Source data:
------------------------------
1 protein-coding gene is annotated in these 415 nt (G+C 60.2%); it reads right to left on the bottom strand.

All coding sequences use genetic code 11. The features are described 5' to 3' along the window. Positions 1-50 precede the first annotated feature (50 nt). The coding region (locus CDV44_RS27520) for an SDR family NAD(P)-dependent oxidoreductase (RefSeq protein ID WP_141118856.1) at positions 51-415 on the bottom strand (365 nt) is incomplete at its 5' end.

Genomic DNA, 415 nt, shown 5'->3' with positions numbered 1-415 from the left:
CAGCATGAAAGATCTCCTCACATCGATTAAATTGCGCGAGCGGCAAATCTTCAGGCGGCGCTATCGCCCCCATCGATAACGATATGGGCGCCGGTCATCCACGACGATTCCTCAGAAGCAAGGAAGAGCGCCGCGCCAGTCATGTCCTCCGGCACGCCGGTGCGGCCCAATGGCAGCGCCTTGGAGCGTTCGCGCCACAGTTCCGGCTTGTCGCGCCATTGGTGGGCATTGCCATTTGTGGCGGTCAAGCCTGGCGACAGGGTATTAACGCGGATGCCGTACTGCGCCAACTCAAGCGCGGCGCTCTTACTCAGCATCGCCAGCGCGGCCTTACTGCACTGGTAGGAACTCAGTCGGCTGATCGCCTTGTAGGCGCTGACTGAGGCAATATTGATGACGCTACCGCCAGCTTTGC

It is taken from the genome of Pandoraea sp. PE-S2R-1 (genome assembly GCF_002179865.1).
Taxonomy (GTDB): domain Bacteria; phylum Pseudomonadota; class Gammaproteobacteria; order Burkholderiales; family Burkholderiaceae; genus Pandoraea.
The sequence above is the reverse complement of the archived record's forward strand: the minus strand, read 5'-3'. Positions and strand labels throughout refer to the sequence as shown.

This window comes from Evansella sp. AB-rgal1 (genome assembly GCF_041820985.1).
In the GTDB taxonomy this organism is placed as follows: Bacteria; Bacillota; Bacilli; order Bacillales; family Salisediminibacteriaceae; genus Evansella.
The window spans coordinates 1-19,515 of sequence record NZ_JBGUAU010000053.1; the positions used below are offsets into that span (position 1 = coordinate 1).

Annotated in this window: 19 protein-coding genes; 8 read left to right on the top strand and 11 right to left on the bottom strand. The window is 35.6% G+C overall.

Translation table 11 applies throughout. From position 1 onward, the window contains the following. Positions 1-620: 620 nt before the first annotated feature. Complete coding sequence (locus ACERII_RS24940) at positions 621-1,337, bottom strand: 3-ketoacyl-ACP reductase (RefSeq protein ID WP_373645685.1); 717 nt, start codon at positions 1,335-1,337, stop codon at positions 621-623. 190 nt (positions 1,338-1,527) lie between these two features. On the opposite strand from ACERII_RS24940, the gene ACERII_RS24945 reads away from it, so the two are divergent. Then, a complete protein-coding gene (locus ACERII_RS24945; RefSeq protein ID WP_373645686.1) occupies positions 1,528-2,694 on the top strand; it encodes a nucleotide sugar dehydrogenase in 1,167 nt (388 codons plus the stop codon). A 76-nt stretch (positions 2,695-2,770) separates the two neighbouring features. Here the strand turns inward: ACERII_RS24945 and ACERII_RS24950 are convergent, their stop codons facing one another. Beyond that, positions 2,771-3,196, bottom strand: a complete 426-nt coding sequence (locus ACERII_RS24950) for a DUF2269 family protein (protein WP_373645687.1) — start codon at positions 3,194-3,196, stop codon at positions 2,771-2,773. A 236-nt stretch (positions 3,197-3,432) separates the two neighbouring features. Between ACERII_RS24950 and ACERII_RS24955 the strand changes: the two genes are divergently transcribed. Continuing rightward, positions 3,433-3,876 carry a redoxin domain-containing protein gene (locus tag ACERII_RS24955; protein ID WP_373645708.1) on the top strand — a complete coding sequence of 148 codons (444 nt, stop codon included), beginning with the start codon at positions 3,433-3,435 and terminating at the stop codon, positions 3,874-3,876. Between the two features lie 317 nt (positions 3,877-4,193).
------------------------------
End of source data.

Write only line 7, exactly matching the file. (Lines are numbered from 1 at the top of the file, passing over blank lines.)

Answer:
The sequence above is the reverse complement of the archived record's forward strand: the minus strand, read 5'-3'. Positions and strand labels throughout refer to the sequence as shown.